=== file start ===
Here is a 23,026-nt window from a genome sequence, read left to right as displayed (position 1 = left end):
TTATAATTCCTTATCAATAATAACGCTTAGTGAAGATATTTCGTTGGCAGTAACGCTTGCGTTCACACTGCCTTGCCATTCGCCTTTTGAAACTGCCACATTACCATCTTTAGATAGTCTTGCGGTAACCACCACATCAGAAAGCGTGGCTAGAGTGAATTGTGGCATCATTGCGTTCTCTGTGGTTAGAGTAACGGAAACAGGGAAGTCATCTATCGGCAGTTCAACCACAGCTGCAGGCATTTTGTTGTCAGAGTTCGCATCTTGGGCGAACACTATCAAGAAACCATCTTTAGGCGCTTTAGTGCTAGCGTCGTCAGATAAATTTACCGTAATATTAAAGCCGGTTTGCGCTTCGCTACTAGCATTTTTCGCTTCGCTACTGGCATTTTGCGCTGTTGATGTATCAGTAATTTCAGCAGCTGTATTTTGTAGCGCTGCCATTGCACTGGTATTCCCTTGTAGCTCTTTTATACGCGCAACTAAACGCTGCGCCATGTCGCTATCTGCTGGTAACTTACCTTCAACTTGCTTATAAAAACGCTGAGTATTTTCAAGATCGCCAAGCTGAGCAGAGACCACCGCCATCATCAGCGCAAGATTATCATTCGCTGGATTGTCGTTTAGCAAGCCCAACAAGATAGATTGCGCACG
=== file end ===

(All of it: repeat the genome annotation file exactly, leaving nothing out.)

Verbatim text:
Here is a 23,026-nt window from a genome sequence, read left to right as displayed (position 1 = left end):
TTATAATTCCTTATCAATAATAACGCTTAGTGAAGATATTTCGTTGGCAGTAACGCTTGCGTTCACACTGCCTTGCCATTCGCCTTTTGAAACTGCCACATTACCATCTTTAGATAGTCTTGCGGTAACCACCACATCAGAAAGCGTGGCTAGAGTGAATTGTGGCATCATTGCGTTCTCTGTGGTTAGAGTAACGGAAACAGGGAAGTCATCTATCGGCAGTTCAACCACAGCTGCAGGCATTTTGTTGTCAGAGTTCGCATCTTGGGCGAACACTATCAAGAAACCATCTTTAGGCGCTTTAGTGCTAGCGTCGTCAGATAAATTTACCGTAATATTAAAGCCGGTTTGCGCTTCGCTACTAGCATTTTTCGCTTCGCTACTGGCATTTTGCGCTGTTGATGTATCAGTAATTTCAGCAGCTGTATTTTGTAGCGCTGCCATTGCACTGGTATTCCCTTGTAGCTCTTTTATACGCGCAACTAAACGCTGCGCCATGTCGCTATCTGCTGGTAACTTACCTTCAACTTGCTTATAAAAACGCTGAGTATTTTCAAGATCGCCAAGCTGAGCAGAGACCACCGCCATCATCAGCGCAAGATTATCATTCGCTGGATTGTCGTTTAGCAAGCCCAACAAGATAGATTGCGCACG